Remnants of Jainism

Remnants of Jainism

Karkala is dotted with numerous Jain shrines,a 42-feet-tall statue and rich history. So head to this little town to get a dose of sheer magnificence, writes Kushal V R.

Jainism as a religion along with its traditions, architecture, sculpture and iconography has left a distinct mark in many parts of Karnataka. Prominent among them is the town of Karkala, located 40 km from Udupi.

It is home to a few prominent Jain temples. One such temple is the Chaturmukha Basadi, located prominently atop a hill and visible from afar. Built in 1586 AD, this basadi looks unique and symmetrical in construction on all four sides, thus deriving its name chaturmukha (four faces).

The construction dates back to the reign of Jain King Bhairavendra II of the Bhairarasa dynasty and resembles that of a mantapa. The sanctum sanctorum is situated atop an elevated platform which also partly serves as an option for circumambulation (pradakshina). The Teerthankaras Aranatha, Mallinatha and Munisuvrata are the main deities who are worshipped here.

Paying obeisance and going around the temple, one gets an excellent view all around, with mist covered hills in the distance and lush greenery all around. Another interesting view that one can hardly miss is the statue of Lord Gommateshwara or Bahubali located in the distance atop a hill of slightly higher elevation. Coming closer to the temple, the outer pillars that support the roof and its slopes are adorned by some unique sculptures.

One can find rare and exquisite designs on some while the others carry carvings of Lord Ganesha and other Gods. A single sculpture on the pillar depicting an elephant and a bull when viewed from opposite sides is also found here.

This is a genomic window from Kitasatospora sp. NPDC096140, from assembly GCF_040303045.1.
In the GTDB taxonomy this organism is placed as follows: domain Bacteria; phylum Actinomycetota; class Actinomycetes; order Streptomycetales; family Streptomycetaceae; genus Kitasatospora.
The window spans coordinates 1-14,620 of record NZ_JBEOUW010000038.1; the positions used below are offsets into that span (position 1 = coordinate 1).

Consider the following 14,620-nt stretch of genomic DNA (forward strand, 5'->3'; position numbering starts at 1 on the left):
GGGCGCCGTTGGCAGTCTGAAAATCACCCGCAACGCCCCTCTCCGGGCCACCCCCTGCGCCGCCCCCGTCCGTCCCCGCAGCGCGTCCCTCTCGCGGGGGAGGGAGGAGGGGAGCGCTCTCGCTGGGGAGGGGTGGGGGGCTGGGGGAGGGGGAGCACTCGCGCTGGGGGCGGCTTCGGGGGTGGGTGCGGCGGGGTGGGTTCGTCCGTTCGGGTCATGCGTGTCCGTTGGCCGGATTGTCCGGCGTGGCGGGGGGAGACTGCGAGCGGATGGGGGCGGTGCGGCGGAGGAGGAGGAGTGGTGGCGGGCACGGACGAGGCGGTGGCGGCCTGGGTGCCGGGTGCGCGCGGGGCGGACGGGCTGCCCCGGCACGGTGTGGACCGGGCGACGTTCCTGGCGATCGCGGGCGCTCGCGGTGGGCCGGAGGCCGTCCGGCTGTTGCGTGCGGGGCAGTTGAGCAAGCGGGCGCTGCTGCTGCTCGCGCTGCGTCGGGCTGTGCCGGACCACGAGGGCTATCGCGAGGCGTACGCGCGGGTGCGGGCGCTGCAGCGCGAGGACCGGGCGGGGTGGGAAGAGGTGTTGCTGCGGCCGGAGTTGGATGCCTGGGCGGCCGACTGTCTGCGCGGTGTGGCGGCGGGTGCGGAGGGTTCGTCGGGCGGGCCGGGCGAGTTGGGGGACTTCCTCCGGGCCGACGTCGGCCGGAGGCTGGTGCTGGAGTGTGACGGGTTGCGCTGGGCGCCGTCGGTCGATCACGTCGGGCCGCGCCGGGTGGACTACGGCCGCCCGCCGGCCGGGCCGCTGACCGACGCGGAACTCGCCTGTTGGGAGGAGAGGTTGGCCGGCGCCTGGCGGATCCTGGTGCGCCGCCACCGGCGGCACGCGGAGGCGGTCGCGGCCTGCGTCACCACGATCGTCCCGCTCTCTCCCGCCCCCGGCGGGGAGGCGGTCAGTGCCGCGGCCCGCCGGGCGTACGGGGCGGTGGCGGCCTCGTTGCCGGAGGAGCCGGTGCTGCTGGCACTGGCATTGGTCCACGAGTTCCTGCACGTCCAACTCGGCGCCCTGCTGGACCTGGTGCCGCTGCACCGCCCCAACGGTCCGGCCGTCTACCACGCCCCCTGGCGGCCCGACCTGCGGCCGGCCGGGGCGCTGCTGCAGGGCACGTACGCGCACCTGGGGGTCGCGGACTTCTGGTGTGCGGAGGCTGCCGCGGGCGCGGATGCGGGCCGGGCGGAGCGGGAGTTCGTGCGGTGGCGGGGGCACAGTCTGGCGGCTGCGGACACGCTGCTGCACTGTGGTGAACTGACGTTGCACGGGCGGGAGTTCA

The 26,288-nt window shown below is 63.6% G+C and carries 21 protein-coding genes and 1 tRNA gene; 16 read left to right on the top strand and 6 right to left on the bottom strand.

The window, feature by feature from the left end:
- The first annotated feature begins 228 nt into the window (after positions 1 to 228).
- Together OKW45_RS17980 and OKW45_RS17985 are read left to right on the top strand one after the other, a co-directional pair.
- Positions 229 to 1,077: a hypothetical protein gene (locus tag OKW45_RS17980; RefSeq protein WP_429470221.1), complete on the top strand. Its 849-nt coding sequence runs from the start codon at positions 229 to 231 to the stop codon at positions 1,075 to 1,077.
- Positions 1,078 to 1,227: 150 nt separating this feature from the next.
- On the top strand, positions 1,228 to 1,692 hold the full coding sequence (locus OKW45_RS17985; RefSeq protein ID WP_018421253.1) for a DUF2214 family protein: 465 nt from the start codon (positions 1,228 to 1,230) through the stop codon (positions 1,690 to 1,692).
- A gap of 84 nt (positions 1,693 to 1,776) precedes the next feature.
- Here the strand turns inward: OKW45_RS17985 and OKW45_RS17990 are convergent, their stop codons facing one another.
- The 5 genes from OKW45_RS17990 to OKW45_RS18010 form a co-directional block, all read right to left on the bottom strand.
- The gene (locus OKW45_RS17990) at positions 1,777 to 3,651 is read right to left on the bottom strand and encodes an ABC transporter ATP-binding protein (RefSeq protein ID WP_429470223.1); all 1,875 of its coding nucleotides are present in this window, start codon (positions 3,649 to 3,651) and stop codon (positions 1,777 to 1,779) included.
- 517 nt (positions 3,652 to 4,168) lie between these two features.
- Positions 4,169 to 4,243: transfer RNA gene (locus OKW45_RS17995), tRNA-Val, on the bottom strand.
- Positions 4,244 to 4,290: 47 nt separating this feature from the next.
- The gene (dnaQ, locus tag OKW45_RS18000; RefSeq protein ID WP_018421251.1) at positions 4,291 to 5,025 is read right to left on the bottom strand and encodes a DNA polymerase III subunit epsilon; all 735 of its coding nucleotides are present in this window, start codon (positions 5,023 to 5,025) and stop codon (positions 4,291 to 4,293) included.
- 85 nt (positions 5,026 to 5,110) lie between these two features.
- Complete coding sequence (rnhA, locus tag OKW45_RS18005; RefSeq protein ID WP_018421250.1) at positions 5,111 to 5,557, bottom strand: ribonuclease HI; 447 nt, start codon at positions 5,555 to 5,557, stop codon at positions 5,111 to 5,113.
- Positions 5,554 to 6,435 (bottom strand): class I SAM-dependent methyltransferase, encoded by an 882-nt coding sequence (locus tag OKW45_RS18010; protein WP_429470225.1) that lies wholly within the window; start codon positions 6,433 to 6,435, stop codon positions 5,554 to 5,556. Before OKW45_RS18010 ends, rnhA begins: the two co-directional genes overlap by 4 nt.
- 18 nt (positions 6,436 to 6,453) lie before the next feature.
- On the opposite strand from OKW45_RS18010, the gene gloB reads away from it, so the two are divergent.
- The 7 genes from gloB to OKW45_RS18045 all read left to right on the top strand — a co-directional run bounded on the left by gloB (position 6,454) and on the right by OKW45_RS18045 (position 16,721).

Though having four entrances, the one facing the steps is open for the people to have darshan. Well maintained with a green lawn, the basadi offers a  serene atmosphere with a few tourists visiting the place.

Legendary place

Situated atop a granite hill, is the magnificent statue of Lord Gommateshwara or Bahubali. According to legend, the kingdom of Podanpur was ruled by Rishaba, the first Teerthankara who had two elder sons Bharatha and Bahubali both known to be very smart, capable and handsome.

Unable to identify his successor, Rishaba decides to divide the kingdom amongst the two. Discontent with his share, Bharatha challenges his brother to a contest of three duels, jalayuddha (water fight), mallayuddha (wrestling) and drushtiyuddha (staring competition).

However, Bahubali ends up winning the duels and becomes the rightful victor of the contest. But the guilt and hurt of having fought his own brother overcomes him and he ultimately donates everything to him and renounces the world. Standing nude, leaving all worldly attachments behind, he performs penance and attains salvation. The statue has thus been sculpted to commemorate his ultimate sacrifice.

Being the third oldest Gommateshwara in Karnataka, it was sculpted in 1432 AD on the order of Jain King Virapandya of the Bhairarasa dynasty and at 42 feet, is the second tallest representation after the one in Shravanabelagola, Hassan.

The statue is surrounded by an outer periphery that extends all around with a mahastambha located at its entrance. Entering in, one is immediately left spellbound by the statue’s beauty. Walking towards it, one cannot help but be entranced by the serene look on the face that exquisitely depicts the inner peace achieved by the man who has withstood pain and suffering. One can find miniature statues of the other Teerthankaras placed directly behind the statue in a mantapa in addition to this statue.

Temple in sight

Karkala also has a historical Hindu temple, the Ananthapadmanabha Temple. Built in 1567 AD by the Bhairarasa dynasty, this temple has Lord Ranganatha as the main deity in his traditional sleeping posture atop the Adishesha snake with Goddess Lakshmi at his feet. The idol is quite big and is said to be surrounded by Praduymna and Aniruddha.

The temple itself looks very old and appeals to history lovers with its antiquity being devoid of any modern renovations. The construction of the temple follows the coastal temple architecture style with the inner core surrounded by an outer periphery. The temple compound is very spacious and has an all- pervading calm adding to its aura.

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